Marianka - The oldest pilgrimage site in Slovakia
Marianka - it is the oldest pilgrimage site in Slovakia. Its origin and history is partially covered by legends. The site was in an administration of the Pavlines order whose historians recorded down an orally passed legend about a hermit who lived in the hillside of Marianka. He caved a statue of Virgin Mary out from the wood of a pear tree (according to pavlin Louis Kummer it was in 1030). After death of the Hungarian king Stephan during the time of uproar the hermit had to flee from his dwelling, He hid the statue into a tree hollow. It was found a few decades later the way that was also mysterious. The most famous legend says that in the hillside there lived a highwayman whose children were born severely stricken. Remorseful father in sorrow vowed to amend his life and bound himself to a penance. In his dream Divine Mother of God showed him the place where he was to uncover the statue and a spring underneath to cure his children. The dream turned into reality and after that the former looter dedicated his life to God's service.
The pilgrimage site's history was recorded since the visit of the Hungarian king Louis I the Great of Anjou family in 1377. The king set the foundation rock of a church and entrusted the Pavlins order with the administration of the pilgrimage site. After completion of the church the same king solemnly placed the gracious statue onto the high altar.
Originally the church of Virgin Mary's Birth is gothic. The gothic construction is still preserved. At the end of the 17th century the emperor Leopold I let it reconstruct in baroque style. Stuccos, paintings, decorations and side altars located in the vessel of the church are dated from this period. Also the presbytery was rebuilt in baroque style but at the end of the 19th century (1877) its gothic style was restored. Dating from this period is neo/gothic high altar, side altar of Jesus' Divine Heart and stained glass windows. The majority of architectonic sights in the hillside of Marianka come from the baroque period. The Lurdes Cave and the Stations of the Cross were built in the first half of the 20th century.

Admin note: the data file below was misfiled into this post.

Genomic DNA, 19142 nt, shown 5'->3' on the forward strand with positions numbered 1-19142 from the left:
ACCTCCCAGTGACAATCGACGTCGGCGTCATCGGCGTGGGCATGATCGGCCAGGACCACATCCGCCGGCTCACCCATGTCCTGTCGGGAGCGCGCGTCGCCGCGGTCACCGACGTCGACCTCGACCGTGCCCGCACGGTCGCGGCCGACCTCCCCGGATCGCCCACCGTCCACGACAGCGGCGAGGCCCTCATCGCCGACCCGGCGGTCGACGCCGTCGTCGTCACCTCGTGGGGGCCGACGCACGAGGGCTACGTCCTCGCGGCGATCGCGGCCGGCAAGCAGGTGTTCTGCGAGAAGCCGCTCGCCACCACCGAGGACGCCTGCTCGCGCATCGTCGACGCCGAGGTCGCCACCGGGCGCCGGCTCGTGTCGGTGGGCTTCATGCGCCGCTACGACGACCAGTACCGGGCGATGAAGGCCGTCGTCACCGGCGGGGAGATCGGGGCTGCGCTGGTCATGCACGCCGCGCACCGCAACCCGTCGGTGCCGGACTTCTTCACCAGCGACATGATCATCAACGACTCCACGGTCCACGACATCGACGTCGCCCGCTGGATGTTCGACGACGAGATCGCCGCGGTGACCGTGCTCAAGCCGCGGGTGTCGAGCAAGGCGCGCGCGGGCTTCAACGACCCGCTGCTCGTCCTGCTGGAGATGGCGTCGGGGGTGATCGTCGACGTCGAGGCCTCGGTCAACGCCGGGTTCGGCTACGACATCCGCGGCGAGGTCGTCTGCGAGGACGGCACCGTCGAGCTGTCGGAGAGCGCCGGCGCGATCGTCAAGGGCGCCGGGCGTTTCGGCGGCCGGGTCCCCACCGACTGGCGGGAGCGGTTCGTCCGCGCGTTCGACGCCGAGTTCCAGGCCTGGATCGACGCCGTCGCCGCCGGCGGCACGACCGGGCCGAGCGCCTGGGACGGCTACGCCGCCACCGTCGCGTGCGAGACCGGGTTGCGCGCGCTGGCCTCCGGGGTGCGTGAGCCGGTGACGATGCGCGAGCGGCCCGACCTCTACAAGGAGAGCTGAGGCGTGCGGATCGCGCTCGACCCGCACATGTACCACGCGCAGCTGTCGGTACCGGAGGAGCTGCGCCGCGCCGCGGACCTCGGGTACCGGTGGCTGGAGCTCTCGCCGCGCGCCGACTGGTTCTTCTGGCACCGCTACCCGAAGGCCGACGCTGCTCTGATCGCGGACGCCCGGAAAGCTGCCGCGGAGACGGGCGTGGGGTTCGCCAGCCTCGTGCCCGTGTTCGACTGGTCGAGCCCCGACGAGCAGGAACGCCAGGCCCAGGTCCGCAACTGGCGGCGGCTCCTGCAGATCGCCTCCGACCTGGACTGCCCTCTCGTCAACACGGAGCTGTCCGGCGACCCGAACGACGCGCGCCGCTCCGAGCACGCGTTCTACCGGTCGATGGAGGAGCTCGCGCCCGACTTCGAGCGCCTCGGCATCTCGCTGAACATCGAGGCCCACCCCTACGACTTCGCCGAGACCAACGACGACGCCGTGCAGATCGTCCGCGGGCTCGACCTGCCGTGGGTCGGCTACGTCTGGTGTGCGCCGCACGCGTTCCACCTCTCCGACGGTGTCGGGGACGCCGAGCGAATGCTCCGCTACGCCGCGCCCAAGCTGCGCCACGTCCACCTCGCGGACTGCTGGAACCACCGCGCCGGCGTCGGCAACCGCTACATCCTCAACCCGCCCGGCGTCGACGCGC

St Pavlin's order governed the pilgrimage site since 1377 until 1786. They experienced glorious prosperity but also decline and the final end. Since 16th century Marianka became the residence of the order's minister abbot / General Prior as well as the center of theological study.
In 1786 Joseph II abolished the Pavlin's order together with other orders. Consequently for many following years Marianka was governed by a diocesan clergy. Prince Schwarzenberg from Orlik nad Vltavou bought the monastery and rebuilt it into a hunt-lodge castle in classicist style. The monastery became the castle which was owned by several earl families.
From 1927 to 1950 the pilgrimage site was in the administration of the Congregation Fathers Consolers of Getsemani that was established in 1922. In 1936 Fathers had been forcibly liquidated together with other orders in Slovakia in 1950, once again it took the administration of Marianka in 1990. Fathers Consolers reconstructed the church and the former Pavlinian monastery which nowadays serves as a pilgrimage and exertion house. At the present Marianka is the seat of the Congregation's General Prior.